Charles Mulford Robinson

Architectural Record 13 (March 1903):233-247)

The headnote to Robinson's earlier essay "Improvement in City Life: Aesthetic Progress," summarizes his impressive activities as a consulting city planner, teacher, and member of municipal boards. Busy as he was with these responsibilities, Robinson continued his journalistic endeavors. He wrote a number of long articles for the Architectural Record describing and commenting on planning studies for Washington, Cleveland, St. Paul, Boston, St. Louis, Harrisburg, and Baltimore, along with more theoretical works concerning such matters as the planning of streets in business districts, the subject of the essay to follow. An editorial note at the end announced "The foregoing article is a chapter from Mr. Robinson's book on "Civic Aesthetics," which will be published by G. P. Putnam's Sons, this spring. Mr. Robinson is recognized as the leading authority on civic art."
Modern civic art, When it has fixed certain definite foci, when it has determined that here shall be the formal entrance to the town by water, there its entrance for those who come by land, and that in such a place its public business shall be transacted; when it has laid down the principle that an open space is desirable at each of these "nerve centres," and that important streets should converge to them--civic art, when it has established these bases and gone so far, is ready to take up the larger and more intricate problem of the "street plan" of the business district. The problem is important, interesting, and difficult. In the anatomy of the city there is no point at which the circulatory demands are so great, so insistent, so impatient, or where failure to provide adequately for them is so injurious. In the existing city there is no portion where it is more difficult to make changes, nor is there any district that has been allowed to grow with so little scientific planning.

In the average town in the United States the broad straight main street of the village has become in fact, as it already is in name, the main thoroughfare of the town. From it the business has overflowed into a series of narrow streets crossing it at right angles, and if one of these be broad, it may extend some distance on it. The arrangement, stretching the business along two sides of an uncompleted triangle, is the most inconvenient possible, involving greatest loss of energy and time. Or the business having found no cross street of especial invitation, may extend equally along a series of them, and then spread over a thoroughfare that, paralleling the main street, connects them. So it will overflow a rectangle, and perhaps a series of these, until there is a large business district tending to the rectangular. In no other equal area is space so precious, or time and distance more important factors, yet to go from any point on one street to any point on one that is parallel, two sides of the triangle must be traversed. Furthermore, the traffic, far larger than had been intended for these streets, doubtless chokes them. Every slowly moving truck impedes every vehicle behind it. The great business houses, barely seen from the mean and narrow thoroughfares, lose their dignity. Rapid transit facilities, crowded on to one or two broad highways, contract these for general traffic, and, so far as it is on the surface, is itself delayed. In London where, thanks to excellent police regulation, the traffic moves with relative celerity, a calculation has been made that "every omnibus and cab that uses the main streets of the `city' and its approaches, is delayed on an average half an hour each day through blocks and partial blocks." Could the money loss of this to passengers in cab and omnibus be estimated, consider what would be the aggregate!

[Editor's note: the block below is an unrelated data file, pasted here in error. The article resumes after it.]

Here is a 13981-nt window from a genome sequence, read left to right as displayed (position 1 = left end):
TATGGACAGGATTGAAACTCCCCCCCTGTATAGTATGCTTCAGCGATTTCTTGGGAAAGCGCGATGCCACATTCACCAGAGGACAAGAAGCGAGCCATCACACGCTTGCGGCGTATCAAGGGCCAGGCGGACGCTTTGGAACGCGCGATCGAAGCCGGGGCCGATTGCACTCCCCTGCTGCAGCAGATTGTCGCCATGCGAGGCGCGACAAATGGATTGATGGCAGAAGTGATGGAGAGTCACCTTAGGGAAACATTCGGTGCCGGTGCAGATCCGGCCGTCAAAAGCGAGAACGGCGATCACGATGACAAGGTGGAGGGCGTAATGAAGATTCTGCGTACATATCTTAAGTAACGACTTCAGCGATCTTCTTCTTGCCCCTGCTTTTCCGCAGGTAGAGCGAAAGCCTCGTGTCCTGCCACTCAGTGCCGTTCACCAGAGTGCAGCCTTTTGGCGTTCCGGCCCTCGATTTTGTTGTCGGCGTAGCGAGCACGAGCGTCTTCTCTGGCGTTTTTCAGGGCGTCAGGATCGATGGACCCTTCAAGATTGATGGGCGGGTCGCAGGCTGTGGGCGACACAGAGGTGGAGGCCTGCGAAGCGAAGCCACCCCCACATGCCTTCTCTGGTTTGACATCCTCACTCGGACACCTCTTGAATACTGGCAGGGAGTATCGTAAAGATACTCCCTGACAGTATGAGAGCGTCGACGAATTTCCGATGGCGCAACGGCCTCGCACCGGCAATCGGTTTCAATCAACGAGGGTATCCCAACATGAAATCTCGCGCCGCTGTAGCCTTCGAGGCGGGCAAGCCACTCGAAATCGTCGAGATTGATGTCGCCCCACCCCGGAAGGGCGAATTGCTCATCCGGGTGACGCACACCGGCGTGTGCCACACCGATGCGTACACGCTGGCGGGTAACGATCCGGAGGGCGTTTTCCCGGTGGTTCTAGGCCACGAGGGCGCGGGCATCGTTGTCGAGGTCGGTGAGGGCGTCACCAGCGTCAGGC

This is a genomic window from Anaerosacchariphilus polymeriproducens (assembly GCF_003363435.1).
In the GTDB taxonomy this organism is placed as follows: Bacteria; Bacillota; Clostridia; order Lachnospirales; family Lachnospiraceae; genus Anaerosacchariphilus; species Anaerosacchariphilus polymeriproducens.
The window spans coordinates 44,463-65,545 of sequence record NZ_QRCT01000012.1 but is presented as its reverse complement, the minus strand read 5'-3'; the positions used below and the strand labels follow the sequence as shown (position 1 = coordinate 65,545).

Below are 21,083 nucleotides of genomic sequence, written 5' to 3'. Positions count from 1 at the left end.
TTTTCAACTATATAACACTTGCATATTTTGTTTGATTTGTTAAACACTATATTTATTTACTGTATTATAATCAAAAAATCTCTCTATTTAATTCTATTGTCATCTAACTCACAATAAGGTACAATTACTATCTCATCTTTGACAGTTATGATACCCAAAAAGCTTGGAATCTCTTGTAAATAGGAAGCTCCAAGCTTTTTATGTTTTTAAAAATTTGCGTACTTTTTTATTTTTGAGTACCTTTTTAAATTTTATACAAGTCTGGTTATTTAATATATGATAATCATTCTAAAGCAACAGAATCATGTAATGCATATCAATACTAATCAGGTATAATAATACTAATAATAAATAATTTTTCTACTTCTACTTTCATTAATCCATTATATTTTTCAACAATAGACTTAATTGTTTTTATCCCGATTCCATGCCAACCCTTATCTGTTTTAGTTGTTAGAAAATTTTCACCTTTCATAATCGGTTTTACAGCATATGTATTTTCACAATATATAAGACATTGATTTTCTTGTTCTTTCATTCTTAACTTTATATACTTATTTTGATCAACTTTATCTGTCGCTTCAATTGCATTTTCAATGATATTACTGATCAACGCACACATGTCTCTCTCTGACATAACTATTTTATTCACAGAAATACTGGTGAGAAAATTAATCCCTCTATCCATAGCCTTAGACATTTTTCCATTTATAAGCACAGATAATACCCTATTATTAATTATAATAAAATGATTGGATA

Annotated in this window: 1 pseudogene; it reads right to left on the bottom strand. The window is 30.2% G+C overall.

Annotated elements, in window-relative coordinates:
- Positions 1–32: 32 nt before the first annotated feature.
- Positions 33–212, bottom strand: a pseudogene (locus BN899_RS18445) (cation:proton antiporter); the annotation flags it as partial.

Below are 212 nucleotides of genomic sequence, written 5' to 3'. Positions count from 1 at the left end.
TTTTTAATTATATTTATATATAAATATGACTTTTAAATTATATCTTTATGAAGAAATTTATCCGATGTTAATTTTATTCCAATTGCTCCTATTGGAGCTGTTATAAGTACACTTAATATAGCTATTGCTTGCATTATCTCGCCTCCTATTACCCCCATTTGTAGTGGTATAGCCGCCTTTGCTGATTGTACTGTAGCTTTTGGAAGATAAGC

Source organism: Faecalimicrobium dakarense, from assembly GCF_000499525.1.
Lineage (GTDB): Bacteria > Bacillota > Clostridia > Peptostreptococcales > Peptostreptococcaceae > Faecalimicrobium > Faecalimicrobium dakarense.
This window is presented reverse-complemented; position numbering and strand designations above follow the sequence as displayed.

A problem that, for all its difficulty, so urgently invites solution, has not lacked for thought. There are such practical requirements that civic art must have had pressing claims to be heard among them; and yet it is heard, for if the heart of the city be not imposing, if there be here no handsome sites, no stateliness, no majestic thoroughfares, and the convenience of the city's business be not consulted, the modern city has lamentably failed to realize the ends of civic art. The courage with which this hardest of all the problems has been attacked in the world's great cities is one of the most interesting and inspiring, as it is one of the most suggestive, episodes in the history that relates the rise of the new ideal for cities--that ideal born of new conditions and which cannot, therefore, be a fruitless dream.